policy debates. The UN’s atomic watchdog agency has concluded that Tehran has
active military components to its nuclear program, and there are mounting
concerns in Washington that Israel may soon feel compelled to launch preemptive
military strikes against Iran’s nuclear facilities. Iran is now moving elements
of its uranium enrichment program to the fortified underground facility at
Fordow, shortening the window for Israeli action.
called Iran “the central threat right now” and said that he would be willing, as
a last resort, to order a military strike on Iran’s nuclear facilities. Santorum
believes that such an attack would not automatically start a major war, but,
rather, would prevent Iran from escalating its global terror campaign under a
nuclear umbrella. Still, he believes the West can do a lot more to assist
the Iranian people in bringing about a regime change in Tehran.
has also called for the US to openly seek regime change as the best way to
prevent Iran from going nuclear. In a CNN debate in November, he called
for cutting off the supply of gasoline to the Islamic Republic and sabotaging
their oil refinery capabilities, steps that he felt “could break the Iranian
regime” within a year’s time.
Romney has been less committal on Iran,
saying in a CNN debate in November that Iranian President Mahmoud Ahmadinejad
should be indicted for inciting to genocide against Israel. Romney also called
for “crippling sanctions that stop their economy. I know it’s going to make
gasoline more expensive. There’s no price which is worth an Iranian nuclear
Not surprisingly, Paul has been the only one firmly opposed to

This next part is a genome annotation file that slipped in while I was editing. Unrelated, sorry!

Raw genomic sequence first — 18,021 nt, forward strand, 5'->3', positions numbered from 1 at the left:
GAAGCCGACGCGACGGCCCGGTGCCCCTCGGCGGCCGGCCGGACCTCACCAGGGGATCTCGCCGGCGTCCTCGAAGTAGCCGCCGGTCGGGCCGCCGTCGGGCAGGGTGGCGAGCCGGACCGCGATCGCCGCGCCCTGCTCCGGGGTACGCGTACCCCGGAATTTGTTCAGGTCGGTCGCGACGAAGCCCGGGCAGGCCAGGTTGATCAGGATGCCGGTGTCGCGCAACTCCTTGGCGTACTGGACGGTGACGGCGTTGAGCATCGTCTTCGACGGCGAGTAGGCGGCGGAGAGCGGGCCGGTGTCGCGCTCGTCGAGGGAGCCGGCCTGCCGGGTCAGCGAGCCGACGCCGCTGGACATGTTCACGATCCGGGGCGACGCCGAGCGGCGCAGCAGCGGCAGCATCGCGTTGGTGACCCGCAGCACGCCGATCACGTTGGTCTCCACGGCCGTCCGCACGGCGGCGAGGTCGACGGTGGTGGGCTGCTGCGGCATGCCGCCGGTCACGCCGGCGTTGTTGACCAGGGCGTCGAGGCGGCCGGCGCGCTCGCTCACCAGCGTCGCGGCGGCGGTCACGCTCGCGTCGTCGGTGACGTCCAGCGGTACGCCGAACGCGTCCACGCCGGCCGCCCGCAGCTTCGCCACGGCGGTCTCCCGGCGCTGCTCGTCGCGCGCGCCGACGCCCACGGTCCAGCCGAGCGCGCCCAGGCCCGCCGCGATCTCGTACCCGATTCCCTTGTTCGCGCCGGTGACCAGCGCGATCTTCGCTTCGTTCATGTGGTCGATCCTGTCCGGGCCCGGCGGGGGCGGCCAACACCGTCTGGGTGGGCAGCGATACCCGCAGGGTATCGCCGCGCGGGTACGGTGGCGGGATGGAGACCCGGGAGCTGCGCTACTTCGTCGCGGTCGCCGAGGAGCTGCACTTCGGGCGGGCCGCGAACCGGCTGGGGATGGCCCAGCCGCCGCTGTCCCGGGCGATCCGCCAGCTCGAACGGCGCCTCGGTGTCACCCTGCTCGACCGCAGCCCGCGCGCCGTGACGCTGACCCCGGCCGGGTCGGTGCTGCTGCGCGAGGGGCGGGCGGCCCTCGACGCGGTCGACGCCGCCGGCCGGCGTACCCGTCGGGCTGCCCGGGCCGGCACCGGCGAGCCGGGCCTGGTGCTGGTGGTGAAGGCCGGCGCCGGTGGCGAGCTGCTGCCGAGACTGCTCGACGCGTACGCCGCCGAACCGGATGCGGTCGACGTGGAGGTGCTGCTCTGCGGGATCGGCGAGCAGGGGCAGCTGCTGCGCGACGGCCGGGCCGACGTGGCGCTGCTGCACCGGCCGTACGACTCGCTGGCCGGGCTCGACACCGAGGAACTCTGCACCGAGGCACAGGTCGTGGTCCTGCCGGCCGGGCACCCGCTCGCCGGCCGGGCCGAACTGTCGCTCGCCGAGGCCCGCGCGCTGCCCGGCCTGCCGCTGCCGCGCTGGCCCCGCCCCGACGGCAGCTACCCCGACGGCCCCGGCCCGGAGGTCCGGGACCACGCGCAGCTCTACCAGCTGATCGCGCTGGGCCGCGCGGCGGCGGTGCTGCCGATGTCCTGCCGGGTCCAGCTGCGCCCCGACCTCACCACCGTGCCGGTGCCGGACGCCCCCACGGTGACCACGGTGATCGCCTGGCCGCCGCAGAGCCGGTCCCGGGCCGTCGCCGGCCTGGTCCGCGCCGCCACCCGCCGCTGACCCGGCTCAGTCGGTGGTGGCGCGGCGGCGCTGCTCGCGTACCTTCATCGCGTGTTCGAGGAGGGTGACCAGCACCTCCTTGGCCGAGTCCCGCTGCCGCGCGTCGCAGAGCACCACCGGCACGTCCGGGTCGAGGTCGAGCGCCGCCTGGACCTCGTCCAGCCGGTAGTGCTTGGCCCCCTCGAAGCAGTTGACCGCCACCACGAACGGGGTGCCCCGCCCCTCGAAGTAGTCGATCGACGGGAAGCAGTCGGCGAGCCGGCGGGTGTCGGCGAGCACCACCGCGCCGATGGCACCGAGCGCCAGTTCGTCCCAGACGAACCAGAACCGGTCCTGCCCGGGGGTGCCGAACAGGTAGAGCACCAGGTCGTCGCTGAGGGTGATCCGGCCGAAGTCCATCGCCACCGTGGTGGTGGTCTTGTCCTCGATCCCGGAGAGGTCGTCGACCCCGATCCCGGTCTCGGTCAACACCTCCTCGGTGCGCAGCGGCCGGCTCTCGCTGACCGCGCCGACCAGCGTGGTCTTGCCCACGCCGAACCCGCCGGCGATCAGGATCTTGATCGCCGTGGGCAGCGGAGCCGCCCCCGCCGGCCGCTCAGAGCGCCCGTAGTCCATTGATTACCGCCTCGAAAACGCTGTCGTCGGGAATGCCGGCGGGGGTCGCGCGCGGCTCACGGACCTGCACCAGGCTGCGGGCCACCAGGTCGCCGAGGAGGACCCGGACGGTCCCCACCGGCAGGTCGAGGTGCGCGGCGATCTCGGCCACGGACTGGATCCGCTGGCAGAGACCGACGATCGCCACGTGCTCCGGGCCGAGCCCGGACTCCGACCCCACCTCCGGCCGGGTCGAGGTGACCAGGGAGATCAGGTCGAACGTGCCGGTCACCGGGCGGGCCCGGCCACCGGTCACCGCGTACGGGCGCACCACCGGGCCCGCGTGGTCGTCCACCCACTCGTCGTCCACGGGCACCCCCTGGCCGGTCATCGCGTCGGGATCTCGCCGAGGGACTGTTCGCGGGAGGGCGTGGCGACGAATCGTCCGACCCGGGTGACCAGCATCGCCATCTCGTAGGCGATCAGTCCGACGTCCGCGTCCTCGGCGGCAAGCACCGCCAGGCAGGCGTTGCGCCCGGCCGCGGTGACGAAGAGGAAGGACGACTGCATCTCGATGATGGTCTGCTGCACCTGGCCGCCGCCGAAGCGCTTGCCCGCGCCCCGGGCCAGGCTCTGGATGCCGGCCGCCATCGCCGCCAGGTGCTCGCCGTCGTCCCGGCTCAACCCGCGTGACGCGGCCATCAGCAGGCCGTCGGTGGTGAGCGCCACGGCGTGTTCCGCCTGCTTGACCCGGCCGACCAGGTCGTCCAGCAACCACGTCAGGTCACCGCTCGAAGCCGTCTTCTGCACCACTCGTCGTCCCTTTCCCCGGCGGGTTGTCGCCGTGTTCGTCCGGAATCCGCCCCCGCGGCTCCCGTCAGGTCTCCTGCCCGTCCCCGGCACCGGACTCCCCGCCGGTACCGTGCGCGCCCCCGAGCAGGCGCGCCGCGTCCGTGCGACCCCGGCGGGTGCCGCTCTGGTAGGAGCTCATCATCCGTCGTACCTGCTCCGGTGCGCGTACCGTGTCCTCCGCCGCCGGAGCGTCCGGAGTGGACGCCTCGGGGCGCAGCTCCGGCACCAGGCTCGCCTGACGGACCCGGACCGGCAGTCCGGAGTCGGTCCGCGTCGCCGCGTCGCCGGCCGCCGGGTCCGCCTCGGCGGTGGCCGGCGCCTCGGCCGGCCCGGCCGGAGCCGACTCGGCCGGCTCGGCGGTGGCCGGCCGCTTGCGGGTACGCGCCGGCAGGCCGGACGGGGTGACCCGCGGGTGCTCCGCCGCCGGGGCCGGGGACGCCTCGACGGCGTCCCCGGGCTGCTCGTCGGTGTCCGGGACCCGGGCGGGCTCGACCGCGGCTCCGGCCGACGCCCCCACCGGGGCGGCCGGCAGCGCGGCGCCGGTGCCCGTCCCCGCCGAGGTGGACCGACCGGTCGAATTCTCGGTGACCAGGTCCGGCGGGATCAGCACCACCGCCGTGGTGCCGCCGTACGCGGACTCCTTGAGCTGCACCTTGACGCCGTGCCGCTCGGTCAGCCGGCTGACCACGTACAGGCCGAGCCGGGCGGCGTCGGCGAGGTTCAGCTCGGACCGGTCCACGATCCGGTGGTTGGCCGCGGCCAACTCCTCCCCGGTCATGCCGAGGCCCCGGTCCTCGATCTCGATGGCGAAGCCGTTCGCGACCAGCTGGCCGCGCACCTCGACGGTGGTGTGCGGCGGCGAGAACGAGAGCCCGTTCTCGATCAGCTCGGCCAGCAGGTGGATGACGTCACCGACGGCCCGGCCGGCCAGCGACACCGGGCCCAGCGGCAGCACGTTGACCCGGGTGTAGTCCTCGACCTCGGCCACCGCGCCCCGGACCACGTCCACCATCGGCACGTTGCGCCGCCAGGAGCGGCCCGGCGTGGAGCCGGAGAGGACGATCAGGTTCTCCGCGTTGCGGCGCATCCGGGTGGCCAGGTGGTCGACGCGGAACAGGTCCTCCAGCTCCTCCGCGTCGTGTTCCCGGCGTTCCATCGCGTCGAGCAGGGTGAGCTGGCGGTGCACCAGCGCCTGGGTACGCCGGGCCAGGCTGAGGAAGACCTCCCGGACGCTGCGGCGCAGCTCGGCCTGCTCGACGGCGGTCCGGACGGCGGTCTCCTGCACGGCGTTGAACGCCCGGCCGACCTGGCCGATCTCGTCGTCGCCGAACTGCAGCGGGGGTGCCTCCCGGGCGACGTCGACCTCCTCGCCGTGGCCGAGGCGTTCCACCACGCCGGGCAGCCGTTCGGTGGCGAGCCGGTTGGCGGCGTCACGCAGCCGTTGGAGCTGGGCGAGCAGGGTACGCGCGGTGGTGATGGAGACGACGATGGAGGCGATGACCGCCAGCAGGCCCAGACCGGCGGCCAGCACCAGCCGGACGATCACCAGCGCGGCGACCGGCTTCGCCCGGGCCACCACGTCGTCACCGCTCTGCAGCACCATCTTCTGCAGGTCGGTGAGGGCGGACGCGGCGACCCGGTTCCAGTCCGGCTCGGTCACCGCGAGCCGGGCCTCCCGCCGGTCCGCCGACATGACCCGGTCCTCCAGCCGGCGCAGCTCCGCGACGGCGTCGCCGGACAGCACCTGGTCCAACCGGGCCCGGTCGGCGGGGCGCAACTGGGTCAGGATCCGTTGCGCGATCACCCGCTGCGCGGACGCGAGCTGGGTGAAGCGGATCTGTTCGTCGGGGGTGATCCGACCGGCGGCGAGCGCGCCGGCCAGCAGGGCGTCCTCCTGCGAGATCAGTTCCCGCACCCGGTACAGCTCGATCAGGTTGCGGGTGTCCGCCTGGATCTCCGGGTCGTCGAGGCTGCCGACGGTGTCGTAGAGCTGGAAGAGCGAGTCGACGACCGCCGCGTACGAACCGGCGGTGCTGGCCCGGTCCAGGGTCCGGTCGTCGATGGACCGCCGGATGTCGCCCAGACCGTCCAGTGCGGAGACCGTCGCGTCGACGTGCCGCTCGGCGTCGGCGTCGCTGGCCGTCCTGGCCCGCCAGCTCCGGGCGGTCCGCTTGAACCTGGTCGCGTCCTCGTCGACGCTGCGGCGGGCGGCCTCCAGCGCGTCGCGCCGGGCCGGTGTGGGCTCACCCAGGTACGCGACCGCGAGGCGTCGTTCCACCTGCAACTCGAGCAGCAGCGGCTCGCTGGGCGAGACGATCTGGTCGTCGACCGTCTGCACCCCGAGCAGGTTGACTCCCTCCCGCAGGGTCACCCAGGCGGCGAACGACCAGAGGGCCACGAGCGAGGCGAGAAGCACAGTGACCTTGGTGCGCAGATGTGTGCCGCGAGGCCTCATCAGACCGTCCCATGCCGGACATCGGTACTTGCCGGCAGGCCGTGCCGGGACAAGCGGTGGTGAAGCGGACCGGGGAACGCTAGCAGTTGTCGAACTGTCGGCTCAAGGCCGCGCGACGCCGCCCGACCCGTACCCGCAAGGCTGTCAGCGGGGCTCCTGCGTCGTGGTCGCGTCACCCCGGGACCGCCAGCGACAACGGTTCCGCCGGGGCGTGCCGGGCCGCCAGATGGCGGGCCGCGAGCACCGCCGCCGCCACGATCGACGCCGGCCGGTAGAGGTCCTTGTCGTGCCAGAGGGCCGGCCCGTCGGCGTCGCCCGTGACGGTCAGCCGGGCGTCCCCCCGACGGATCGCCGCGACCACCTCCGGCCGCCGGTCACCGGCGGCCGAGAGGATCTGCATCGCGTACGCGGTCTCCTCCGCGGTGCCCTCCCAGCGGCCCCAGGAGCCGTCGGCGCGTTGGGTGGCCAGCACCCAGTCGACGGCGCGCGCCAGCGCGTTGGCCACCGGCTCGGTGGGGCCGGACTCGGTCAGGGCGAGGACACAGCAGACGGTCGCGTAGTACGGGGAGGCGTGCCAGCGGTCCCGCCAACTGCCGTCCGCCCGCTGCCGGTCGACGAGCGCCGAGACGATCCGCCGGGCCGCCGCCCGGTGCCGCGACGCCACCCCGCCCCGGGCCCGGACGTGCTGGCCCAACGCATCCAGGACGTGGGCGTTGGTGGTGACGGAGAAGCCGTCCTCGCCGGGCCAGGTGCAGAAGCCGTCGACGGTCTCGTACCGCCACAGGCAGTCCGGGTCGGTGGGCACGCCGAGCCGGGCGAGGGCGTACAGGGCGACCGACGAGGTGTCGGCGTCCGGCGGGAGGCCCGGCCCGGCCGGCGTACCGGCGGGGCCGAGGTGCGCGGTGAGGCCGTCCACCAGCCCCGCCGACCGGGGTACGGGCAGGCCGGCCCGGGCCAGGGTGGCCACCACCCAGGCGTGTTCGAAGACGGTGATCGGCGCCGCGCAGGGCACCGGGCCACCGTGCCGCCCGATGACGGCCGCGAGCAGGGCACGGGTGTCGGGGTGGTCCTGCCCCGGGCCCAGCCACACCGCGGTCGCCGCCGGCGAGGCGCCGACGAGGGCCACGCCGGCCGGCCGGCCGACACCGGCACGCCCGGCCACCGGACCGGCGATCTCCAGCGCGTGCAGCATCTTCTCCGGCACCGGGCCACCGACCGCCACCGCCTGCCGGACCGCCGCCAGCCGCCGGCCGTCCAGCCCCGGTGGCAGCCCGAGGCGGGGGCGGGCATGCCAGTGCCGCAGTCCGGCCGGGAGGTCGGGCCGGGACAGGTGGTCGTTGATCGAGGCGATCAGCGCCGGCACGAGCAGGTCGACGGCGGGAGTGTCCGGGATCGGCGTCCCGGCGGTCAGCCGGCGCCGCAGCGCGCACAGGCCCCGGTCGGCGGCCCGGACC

striking Iran. A proponent of the belief that enemies act against the US because
America is too interventionist around the world, Paul has said “the biggest
threat to our national security is our financial condition,” and more wars and
foreign aid are “just aggravating it.”
This prompted Israeli strategic
analyst Barry Rubin to quip: “Why is Ron Paul so much like Barack Obama on
foreign policy? Because both men tend to blame America first.”
all Israelis are watching the US elections closely, and many are flattered at
all the love and attention they are receiving from the candidates in this US
election cycle, but becoming the object of a tug-of-war amid a heated
presidential race may not be such a positive development, according to
“We’ve seen many presidents from both parties that, at the end of
the day, were all very good on Israel, with some variations,” Israel’s former
ambassador to Washington Sallai Meridor recently told The Christian Edition
“But the risk of losing bipartisan support in America and becoming a political
football is immense.
“The bipartisan support of the people in America is
a vital asset for Israel, its security and well-being. And I would make every
effort… not to be perceived as playing into American politics in an election
year,” he continued.
“It’s a very delicate year,” Meridor concluded. “It
is highly important for Israel that Democrats and Republicans will feel that the
love for Israel, the care for Israel, the relations with Israel are above and
beyond politics. But as serious as this issue might be, it is nothing compared
to the Iranian issue.” Joshua Spurlock is a veteran reporter on Israel and
currently serves as editor of The Mideast Update (www.themideastupdate.com).